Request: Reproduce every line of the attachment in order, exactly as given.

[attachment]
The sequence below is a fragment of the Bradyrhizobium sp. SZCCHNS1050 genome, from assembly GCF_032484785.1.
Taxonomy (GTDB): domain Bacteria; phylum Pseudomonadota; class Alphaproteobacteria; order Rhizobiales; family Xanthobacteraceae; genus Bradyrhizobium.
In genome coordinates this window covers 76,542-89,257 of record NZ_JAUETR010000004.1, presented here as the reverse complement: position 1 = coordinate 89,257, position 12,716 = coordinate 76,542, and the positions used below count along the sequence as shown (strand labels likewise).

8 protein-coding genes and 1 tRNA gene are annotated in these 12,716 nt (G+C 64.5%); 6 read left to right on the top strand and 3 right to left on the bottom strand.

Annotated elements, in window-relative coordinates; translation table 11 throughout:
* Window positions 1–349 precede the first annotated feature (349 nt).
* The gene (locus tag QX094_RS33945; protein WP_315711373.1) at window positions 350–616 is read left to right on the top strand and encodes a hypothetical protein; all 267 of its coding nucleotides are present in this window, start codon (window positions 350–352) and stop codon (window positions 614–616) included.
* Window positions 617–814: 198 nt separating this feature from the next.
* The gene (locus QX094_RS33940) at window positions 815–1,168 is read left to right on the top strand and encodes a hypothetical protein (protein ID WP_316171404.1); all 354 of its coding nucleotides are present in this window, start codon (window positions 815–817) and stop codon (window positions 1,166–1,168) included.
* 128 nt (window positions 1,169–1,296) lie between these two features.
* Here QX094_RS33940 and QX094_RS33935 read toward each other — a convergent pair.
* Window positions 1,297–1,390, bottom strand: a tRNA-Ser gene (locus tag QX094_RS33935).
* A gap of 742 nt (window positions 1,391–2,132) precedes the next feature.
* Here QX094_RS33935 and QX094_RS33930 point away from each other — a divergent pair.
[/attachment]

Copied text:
The sequence below is a fragment of the Bradyrhizobium sp. SZCCHNS1050 genome, from assembly GCF_032484785.1.
Taxonomy (GTDB): domain Bacteria; phylum Pseudomonadota; class Alphaproteobacteria; order Rhizobiales; family Xanthobacteraceae; genus Bradyrhizobium.
In genome coordinates this window covers 76,542-89,257 of record NZ_JAUETR010000004.1, presented here as the reverse complement: position 1 = coordinate 89,257, position 12,716 = coordinate 76,542, and the positions used below count along the sequence as shown (strand labels likewise).

8 protein-coding genes and 1 tRNA gene are annotated in these 12,716 nt (G+C 64.5%); 6 read left to right on the top strand and 3 right to left on the bottom strand.

Annotated elements, in window-relative coordinates; translation table 11 throughout:
* Window positions 1–349 precede the first annotated feature (349 nt).
* The gene (locus tag QX094_RS33945; protein WP_315711373.1) at window positions 350–616 is read left to right on the top strand and encodes a hypothetical protein; all 267 of its coding nucleotides are present in this window, start codon (window positions 350–352) and stop codon (window positions 614–616) included.
* Window positions 617–814: 198 nt separating this feature from the next.
* The gene (locus QX094_RS33940) at window positions 815–1,168 is read left to right on the top strand and encodes a hypothetical protein (protein ID WP_316171404.1); all 354 of its coding nucleotides are present in this window, start codon (window positions 815–817) and stop codon (window positions 1,166–1,168) included.
* 128 nt (window positions 1,169–1,296) lie between these two features.
* Here QX094_RS33940 and QX094_RS33935 read toward each other — a convergent pair.
* Window positions 1,297–1,390, bottom strand: a tRNA-Ser gene (locus tag QX094_RS33935).
* A gap of 742 nt (window positions 1,391–2,132) precedes the next feature.
* Here QX094_RS33935 and QX094_RS33930 point away from each other — a divergent pair.